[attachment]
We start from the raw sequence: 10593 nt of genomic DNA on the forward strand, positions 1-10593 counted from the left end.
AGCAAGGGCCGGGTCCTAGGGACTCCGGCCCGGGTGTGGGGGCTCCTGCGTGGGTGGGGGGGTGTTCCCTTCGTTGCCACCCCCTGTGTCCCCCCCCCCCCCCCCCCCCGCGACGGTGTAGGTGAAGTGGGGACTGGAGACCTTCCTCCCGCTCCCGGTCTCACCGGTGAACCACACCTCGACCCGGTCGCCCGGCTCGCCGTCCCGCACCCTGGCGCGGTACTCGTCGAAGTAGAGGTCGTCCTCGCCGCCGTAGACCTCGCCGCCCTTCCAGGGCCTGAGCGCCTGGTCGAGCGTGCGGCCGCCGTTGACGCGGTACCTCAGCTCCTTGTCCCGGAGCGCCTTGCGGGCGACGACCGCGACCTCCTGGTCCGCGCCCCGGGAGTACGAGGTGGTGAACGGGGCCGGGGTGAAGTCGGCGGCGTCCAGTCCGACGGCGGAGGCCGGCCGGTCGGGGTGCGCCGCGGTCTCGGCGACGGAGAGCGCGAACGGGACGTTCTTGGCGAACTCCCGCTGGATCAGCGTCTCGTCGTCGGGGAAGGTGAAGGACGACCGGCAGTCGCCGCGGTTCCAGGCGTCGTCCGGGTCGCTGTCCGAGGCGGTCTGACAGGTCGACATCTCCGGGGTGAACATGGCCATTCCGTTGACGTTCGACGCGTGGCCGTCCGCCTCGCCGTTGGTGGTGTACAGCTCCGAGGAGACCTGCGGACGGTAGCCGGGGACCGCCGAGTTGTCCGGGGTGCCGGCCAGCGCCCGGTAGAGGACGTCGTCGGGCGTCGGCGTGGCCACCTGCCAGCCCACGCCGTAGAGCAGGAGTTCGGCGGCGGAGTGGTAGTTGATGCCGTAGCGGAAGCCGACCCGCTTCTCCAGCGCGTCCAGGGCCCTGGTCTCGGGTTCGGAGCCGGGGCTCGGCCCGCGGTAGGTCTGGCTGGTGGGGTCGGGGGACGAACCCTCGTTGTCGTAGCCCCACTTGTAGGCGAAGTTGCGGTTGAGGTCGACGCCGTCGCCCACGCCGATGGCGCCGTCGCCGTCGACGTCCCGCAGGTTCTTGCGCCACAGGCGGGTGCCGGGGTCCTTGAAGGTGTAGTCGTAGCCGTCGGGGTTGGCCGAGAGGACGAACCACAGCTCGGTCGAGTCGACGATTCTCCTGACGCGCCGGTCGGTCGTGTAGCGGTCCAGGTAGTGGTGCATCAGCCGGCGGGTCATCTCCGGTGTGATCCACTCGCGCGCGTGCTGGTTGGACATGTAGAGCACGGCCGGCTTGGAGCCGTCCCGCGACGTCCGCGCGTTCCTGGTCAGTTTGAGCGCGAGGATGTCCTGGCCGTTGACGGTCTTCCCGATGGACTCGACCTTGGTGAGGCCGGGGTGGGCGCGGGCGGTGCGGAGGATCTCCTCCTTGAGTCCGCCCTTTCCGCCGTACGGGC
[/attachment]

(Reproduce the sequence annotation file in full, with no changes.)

We start from the raw sequence: 10593 nt of genomic DNA on the forward strand, positions 1-10593 counted from the left end.
AGCAAGGGCCGGGTCCTAGGGACTCCGGCCCGGGTGTGGGGGCTCCTGCGTGGGTGGGGGGGTGTTCCCTTCGTTGCCACCCCCTGTGTCCCCCCCCCCCCCCCCCCCCGCGACGGTGTAGGTGAAGTGGGGACTGGAGACCTTCCTCCCGCTCCCGGTCTCACCGGTGAACCACACCTCGACCCGGTCGCCCGGCTCGCCGTCCCGCACCCTGGCGCGGTACTCGTCGAAGTAGAGGTCGTCCTCGCCGCCGTAGACCTCGCCGCCCTTCCAGGGCCTGAGCGCCTGGTCGAGCGTGCGGCCGCCGTTGACGCGGTACCTCAGCTCCTTGTCCCGGAGCGCCTTGCGGGCGACGACCGCGACCTCCTGGTCCGCGCCCCGGGAGTACGAGGTGGTGAACGGGGCCGGGGTGAAGTCGGCGGCGTCCAGTCCGACGGCGGAGGCCGGCCGGTCGGGGTGCGCCGCGGTCTCGGCGACGGAGAGCGCGAACGGGACGTTCTTGGCGAACTCCCGCTGGATCAGCGTCTCGTCGTCGGGGAAGGTGAAGGACGACCGGCAGTCGCCGCGGTTCCAGGCGTCGTCCGGGTCGCTGTCCGAGGCGGTCTGACAGGTCGACATCTCCGGGGTGAACATGGCCATTCCGTTGACGTTCGACGCGTGGCCGTCCGCCTCGCCGTTGGTGGTGTACAGCTCCGAGGAGACCTGCGGACGGTAGCCGGGGACCGCCGAGTTGTCCGGGGTGCCGGCCAGCGCCCGGTAGAGGACGTCGTCGGGCGTCGGCGTGGCCACCTGCCAGCCCACGCCGTAGAGCAGGAGTTCGGCGGCGGAGTGGTAGTTGATGCCGTAGCGGAAGCCGACCCGCTTCTCCAGCGCGTCCAGGGCCCTGGTCTCGGGTTCGGAGCCGGGGCTCGGCCCGCGGTAGGTCTGGCTGGTGGGGTCGGGGGACGAACCCTCGTTGTCGTAGCCCCACTTGTAGGCGAAGTTGCGGTTGAGGTCGACGCCGTCGCCCACGCCGATGGCGCCGTCGCCGTCGACGTCCCGCAGGTTCTTGCGCCACAGGCGGGTGCCGGGGTCCTTGAAGGTGTAGTCGTAGCCGTCGGGGTTGGCCGAGAGGACGAACCACAGCTCGGTCGAGTCGACGATTCTCCTGACGCGCCGGTCGGTCGTGTAGCGGTCCAGGTAGTGGTGCATCAGCCGGCGGGTCATCTCCGGTGTGATCCACTCGCGCGCGTGCTGGTTGGACATGTAGAGCACGGCCGGCTTGGAGCCGTCCCGCGACGTCCGCGCGTTCCTGGTCAGTTTGAGCGCGAGGATGTCCTGGCCGTTGACGGTCTTCCCGATGGACTCGACCTTGGTGAGGCCGGGGTGGGCGCGGGCGGTGCGGAGGATCTCCTCCTTGAGTCCGCCCTTTCCGCCGTACGGGC